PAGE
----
Sunday, October 4, 2009

Eating Alaska - the movie!

Mr EA and I just got back from the Bear Tooth, where we watched the Anchorage showing of Eating Alaska! This film, locally created and produced by film maker Ellen Frankenstein, was presented as part of the Eating Local Film Festival of earlier post fame.
Told from a personal perspective, this movie is an intelligent, down-to-earth view of eating sustainably and locally here in Alaska. The film maker, formerly a vegetarian, asks pertinent questions about how we get what we eat here. She asks everyone, from Native school kids to a vegetarian group in the Mat-Su valley, penetrating questions about why they eat what they do, and how they get it. Another hard question she examines is that of toxins - a very real concern when you are looking at subsistence hunting and living.
Many of the points she makes while discussing agriculture here are points I have wondered about (and written about) as well. We don't have a lot of local agriculture - there aren't a lot of farms and there is a very abbreviated growing season. This presents some real challenges on the local eating front. Hunting and fishing are a reasonable and locally popular way to get your protein - Mr EA and I work office jobs here in the city of Anchorage, and we both work with a LOT of people who fish and hunt for part of their food.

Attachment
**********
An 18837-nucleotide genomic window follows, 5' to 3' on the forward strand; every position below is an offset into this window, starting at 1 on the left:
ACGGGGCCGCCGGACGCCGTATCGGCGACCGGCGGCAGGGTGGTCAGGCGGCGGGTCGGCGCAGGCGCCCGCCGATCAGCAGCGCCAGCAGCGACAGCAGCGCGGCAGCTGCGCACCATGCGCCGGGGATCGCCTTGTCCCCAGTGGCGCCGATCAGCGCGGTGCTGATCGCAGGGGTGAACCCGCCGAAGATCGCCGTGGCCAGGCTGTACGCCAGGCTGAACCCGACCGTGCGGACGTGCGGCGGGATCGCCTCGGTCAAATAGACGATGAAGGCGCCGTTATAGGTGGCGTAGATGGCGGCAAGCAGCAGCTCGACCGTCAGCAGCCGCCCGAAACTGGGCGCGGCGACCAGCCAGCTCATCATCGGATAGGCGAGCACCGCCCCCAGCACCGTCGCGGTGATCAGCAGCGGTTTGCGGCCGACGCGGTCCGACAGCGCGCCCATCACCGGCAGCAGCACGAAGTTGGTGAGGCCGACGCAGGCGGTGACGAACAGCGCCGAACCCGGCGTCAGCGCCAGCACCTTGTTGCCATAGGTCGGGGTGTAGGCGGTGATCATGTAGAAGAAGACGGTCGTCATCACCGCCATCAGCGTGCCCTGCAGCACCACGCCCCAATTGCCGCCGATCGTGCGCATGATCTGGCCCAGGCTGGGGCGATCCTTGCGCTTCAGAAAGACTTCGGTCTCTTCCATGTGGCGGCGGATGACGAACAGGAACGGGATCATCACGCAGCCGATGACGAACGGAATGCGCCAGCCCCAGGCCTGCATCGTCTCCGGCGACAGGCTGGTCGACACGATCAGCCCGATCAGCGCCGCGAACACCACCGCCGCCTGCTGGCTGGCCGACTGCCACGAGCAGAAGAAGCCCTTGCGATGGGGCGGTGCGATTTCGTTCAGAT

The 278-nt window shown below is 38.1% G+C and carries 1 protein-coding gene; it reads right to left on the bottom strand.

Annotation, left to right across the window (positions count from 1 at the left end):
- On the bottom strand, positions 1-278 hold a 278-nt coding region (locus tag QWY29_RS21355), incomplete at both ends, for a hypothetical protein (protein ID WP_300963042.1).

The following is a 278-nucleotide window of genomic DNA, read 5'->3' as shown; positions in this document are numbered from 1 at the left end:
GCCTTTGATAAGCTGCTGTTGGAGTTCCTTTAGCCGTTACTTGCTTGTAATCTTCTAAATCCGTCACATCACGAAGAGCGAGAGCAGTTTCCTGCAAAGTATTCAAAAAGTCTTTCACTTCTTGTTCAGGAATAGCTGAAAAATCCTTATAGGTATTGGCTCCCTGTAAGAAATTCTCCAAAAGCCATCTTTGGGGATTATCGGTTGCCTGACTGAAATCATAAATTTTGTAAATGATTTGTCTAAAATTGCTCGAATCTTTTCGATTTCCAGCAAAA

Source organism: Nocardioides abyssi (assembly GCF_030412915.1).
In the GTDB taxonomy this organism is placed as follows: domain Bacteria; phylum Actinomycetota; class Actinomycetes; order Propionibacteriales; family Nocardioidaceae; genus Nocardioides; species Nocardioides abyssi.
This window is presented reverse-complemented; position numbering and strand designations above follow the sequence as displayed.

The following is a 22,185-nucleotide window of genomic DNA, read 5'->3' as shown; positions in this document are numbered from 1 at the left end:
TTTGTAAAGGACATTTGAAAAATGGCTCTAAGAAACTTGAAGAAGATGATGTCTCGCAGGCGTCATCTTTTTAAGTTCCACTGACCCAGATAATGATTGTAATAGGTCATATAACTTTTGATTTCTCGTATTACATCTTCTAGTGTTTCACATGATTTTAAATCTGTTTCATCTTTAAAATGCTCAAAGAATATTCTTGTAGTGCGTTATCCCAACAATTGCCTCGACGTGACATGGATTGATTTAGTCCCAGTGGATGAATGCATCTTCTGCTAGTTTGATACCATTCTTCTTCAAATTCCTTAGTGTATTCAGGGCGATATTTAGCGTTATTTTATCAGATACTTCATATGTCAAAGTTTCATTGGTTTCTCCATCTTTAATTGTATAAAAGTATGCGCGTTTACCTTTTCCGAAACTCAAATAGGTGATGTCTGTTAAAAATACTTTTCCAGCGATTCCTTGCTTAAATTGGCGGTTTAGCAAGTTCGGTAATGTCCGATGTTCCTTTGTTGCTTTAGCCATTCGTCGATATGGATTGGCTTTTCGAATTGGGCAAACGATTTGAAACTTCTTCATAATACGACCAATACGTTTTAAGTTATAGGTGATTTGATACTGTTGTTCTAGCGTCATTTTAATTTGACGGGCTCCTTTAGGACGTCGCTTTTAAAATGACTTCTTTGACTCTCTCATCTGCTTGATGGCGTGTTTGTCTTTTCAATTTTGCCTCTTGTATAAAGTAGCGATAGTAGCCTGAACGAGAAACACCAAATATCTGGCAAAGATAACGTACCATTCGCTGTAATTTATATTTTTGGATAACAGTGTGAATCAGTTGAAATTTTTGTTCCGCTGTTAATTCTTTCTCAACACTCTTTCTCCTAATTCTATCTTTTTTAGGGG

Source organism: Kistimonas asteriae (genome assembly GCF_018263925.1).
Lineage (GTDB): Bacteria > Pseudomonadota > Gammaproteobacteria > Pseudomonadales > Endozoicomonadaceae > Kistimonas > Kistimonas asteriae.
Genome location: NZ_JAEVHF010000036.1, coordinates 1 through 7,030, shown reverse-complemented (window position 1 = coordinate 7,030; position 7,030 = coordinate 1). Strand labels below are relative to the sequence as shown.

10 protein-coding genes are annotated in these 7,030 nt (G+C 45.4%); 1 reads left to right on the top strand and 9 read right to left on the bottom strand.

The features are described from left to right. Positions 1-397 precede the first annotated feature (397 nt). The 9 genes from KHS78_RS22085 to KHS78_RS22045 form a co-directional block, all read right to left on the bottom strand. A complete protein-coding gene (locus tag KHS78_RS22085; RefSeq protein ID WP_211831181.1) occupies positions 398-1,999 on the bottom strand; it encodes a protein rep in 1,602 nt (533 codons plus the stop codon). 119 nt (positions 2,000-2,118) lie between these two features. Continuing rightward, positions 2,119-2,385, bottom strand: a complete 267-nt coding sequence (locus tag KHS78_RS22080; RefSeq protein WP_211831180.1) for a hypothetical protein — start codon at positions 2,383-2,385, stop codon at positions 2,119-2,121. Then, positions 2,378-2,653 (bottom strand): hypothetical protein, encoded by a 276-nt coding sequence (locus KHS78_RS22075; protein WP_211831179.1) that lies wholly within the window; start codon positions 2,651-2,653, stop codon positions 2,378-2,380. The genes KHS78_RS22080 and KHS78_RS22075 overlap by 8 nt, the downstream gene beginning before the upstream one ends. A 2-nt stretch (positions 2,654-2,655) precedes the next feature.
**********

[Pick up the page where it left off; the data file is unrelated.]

On a personal level, there is a moment early in the film where Ellen is at a farmer's market elsewhere, and she is discussing the point of the film she is right then making with another woman. The woman asks if we grow vegetables here, and then makes a remark about how we can just eat whale blubber. Very similar statements to us from loved ones back in the lower 48 where what inspired me to start writing this blog. So I am not the only one who reacts strongly to blubber remarks!
The film presents a balanced, good-natured view of the issues discussed, and raises questions and sparks discussion without presenting a dictatorial set of answers. There was also a reasonable humor level, which is refreshing in a documentary. I can honestly say it was a wonderful movie, and I enjoyed it immensely. If you are at all interested in the issues of sustainable local eating, I cannot urge you strongly enough to see the film.

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